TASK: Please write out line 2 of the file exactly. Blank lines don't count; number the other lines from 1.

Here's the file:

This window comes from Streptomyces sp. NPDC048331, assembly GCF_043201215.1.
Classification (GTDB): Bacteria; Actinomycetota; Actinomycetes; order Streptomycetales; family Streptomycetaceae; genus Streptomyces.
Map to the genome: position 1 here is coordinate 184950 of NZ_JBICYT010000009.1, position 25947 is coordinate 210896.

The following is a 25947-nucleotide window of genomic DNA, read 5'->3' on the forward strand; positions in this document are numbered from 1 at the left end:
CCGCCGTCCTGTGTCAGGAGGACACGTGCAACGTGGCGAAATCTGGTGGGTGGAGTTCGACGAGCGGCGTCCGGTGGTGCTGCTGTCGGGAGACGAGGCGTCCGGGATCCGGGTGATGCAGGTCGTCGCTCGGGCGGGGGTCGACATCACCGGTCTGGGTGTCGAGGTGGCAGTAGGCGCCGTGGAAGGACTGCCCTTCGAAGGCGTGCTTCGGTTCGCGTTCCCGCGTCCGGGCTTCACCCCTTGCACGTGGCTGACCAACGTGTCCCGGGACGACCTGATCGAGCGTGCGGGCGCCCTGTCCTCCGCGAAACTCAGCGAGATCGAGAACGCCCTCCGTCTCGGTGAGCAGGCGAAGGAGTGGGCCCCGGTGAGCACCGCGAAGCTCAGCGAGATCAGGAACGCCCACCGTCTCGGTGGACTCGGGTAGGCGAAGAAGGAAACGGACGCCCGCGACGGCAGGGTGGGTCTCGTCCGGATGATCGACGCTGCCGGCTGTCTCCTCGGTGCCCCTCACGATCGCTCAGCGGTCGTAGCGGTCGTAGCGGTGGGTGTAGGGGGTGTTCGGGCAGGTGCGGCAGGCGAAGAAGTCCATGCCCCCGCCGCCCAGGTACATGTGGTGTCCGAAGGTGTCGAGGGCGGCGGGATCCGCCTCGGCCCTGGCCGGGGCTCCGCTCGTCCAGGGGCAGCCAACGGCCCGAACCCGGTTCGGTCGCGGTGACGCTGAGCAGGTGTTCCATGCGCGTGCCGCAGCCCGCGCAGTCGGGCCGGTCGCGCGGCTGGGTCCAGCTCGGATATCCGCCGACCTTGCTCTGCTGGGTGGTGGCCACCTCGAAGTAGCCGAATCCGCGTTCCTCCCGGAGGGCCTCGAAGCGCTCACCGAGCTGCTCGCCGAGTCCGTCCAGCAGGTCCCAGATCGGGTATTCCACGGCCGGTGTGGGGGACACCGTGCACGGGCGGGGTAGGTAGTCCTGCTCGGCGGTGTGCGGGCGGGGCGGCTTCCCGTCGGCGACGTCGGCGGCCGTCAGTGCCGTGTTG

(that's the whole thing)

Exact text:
Classification (GTDB): Bacteria; Actinomycetota; Actinomycetes; order Streptomycetales; family Streptomycetaceae; genus Streptomyces.